Origin of the XpressPads finger drumming technique

A couple of years ago I purchased a pad controller. I bought it because I was sick of spending hours searching my MIDI drum loop libraries for grooves that would fit my compositions. If I couldn’t find a suitable groove, I usually tried to create the desired beat with numerous mouse clicks in the piano roll. This was neither effective nor fun. Frequently, after minutes of searching and tweaking, I had forgotten the groove idea in my head that was waiting to be transferred into my digital audio workstation (DAW). Because it took me so long to create the right groove, I tended to use duplicates of that groove in various parts of the song with only a few adjustments that were limited by my knowledge. I always felt a bit embarrassed about my drum tracks and was constantly explaining to listeners that the drum tracks were not yet final.

After enough of this frustration, I decided to enhance my drum production skills by using a pad controller, a physical instrument-like device. I expected to have some good drum results from playing with the standard setup where all sixteen pads are mapped to a different drum set sound.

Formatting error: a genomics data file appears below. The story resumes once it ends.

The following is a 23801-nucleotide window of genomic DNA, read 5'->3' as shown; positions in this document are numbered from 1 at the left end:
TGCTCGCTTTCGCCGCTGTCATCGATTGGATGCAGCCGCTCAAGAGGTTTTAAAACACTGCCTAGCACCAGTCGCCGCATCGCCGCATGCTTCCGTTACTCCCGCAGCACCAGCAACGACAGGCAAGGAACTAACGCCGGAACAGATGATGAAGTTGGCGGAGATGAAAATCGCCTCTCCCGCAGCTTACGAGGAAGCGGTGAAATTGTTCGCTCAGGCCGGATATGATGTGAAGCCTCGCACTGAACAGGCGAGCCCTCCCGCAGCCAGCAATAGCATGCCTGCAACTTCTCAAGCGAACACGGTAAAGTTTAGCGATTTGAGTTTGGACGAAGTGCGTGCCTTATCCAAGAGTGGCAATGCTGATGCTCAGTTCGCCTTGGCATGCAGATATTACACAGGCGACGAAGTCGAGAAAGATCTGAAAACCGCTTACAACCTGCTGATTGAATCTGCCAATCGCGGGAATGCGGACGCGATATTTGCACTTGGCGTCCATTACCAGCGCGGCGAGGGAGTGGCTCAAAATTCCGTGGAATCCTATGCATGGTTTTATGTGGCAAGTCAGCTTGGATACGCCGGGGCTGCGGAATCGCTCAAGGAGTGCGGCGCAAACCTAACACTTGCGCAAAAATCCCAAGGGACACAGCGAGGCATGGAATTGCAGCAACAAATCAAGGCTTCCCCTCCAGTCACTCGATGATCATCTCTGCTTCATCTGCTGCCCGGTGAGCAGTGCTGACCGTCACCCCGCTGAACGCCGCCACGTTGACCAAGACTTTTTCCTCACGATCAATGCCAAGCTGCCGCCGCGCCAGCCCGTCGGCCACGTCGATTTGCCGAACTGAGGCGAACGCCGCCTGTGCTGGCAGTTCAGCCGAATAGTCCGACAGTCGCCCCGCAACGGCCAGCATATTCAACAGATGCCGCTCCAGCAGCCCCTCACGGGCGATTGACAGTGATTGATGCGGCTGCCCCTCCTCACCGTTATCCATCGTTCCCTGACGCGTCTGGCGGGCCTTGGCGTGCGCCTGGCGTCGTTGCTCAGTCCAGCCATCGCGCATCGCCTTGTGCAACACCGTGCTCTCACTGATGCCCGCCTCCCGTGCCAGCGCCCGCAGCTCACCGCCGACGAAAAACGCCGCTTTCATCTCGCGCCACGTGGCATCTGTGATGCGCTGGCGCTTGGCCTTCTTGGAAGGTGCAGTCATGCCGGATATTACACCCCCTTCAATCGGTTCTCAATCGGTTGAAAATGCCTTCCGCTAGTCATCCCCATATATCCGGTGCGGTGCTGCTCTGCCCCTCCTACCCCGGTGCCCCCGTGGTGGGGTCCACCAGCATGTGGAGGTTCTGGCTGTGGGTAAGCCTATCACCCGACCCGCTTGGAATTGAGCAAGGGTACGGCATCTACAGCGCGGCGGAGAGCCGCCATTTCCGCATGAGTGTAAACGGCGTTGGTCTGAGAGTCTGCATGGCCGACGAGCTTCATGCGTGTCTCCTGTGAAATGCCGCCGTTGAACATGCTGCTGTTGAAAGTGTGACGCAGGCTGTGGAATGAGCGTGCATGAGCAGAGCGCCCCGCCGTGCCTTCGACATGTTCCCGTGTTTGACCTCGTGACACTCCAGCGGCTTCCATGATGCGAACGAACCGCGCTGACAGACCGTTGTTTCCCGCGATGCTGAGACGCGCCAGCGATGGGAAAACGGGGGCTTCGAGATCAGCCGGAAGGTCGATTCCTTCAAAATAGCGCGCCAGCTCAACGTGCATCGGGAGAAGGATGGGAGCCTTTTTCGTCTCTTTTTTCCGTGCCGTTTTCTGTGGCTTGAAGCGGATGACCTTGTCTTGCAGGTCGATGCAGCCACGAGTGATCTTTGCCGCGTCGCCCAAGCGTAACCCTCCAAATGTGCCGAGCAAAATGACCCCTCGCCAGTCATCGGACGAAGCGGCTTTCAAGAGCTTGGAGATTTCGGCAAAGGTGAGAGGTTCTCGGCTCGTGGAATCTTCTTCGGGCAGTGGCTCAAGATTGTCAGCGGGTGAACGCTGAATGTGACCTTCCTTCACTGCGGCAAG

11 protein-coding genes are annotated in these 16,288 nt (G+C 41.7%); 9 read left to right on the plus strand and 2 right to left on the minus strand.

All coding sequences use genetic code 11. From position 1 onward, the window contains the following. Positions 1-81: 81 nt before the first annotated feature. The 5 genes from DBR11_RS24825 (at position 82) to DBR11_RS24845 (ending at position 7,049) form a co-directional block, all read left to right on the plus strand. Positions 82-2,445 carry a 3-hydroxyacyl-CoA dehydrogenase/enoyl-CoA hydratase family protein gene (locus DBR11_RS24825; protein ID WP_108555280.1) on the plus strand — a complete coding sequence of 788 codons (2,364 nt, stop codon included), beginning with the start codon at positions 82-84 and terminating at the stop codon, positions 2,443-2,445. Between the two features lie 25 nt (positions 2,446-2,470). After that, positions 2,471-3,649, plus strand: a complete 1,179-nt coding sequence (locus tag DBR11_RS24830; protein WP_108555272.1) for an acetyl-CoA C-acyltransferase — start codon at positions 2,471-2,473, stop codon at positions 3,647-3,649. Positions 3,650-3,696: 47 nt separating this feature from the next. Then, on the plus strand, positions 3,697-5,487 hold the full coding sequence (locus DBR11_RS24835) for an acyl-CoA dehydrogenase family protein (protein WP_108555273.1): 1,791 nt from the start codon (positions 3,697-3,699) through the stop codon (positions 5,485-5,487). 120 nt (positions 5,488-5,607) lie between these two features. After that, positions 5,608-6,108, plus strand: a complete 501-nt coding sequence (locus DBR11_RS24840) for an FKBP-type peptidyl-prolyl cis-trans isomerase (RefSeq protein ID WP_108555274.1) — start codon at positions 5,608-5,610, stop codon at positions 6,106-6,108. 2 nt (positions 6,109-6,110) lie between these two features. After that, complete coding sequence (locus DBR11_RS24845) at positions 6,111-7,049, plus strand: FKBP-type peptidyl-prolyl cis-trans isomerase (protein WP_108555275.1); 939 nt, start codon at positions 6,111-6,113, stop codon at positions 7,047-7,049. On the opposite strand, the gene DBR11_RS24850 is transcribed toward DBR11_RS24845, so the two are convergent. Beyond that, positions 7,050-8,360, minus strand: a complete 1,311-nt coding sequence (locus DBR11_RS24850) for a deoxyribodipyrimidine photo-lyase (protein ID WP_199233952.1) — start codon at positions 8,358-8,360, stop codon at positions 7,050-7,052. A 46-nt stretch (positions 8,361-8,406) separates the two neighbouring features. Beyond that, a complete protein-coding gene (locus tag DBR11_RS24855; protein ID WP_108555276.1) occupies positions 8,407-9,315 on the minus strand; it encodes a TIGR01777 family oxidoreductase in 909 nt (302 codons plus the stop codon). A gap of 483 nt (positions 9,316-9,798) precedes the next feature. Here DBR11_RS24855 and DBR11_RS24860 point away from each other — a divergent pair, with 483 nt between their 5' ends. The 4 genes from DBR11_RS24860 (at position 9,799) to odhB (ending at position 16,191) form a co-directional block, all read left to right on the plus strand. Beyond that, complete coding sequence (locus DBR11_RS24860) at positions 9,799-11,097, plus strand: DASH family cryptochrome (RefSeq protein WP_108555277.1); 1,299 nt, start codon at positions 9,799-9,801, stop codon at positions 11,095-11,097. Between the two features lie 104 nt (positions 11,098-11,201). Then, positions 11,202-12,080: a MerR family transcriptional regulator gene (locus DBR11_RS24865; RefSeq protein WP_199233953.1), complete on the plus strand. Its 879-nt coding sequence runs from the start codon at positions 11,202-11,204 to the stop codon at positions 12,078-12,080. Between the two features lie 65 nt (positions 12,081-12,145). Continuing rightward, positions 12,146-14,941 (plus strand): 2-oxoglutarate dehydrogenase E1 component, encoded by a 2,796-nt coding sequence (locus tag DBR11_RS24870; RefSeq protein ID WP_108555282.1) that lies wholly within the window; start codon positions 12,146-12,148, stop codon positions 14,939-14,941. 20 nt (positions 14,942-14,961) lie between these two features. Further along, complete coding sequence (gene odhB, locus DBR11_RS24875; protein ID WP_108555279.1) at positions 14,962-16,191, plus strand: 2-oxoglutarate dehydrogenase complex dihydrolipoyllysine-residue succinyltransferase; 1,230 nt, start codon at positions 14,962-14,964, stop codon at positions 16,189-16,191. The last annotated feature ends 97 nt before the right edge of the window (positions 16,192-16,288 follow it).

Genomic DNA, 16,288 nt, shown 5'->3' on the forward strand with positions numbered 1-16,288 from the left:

You Need A Pad Controller To Learn Finger Drumming

Although I tried very hard, I never managed to get a satisfactory playing response. In fact, my playing was still not much better or more effective than when I was placing tiny drum notes into the piano roll of my sequencer with the mouse or searching through my drum loop libraries. And it still wasn’t fun.

For three years my pad controller rested in a drawer until I decided to sell some equipment. I held the device in my hands and was very close to selling it, but then I decided to give it one final chance. And this time I tried a different approach.

First, I analyzed my previous problems with the device. The biggest obstacle was the traditional drum sound assignment layout. By this, I mean the typical way that different drum instruments are assigned to a “16 pads” pad controller. My brain could not easily relate to this visual structure, and had difficulty recognizing visual patterns. Even worse, the fingerings were ergonomically difficult to play with, with my fingers always seeming to get in the way of one another. The result was that it was too much work for my brain to create even the most simple drum grooves.

It was this longtime frustration, coupled with the stymie of my musical potential that led me to develop what I now call the XpressPads finger drumming technique. This technique resolves all of these obstacles that hindered me – and probably you, too – from playing convincing drum grooves and fills on the pad controller.

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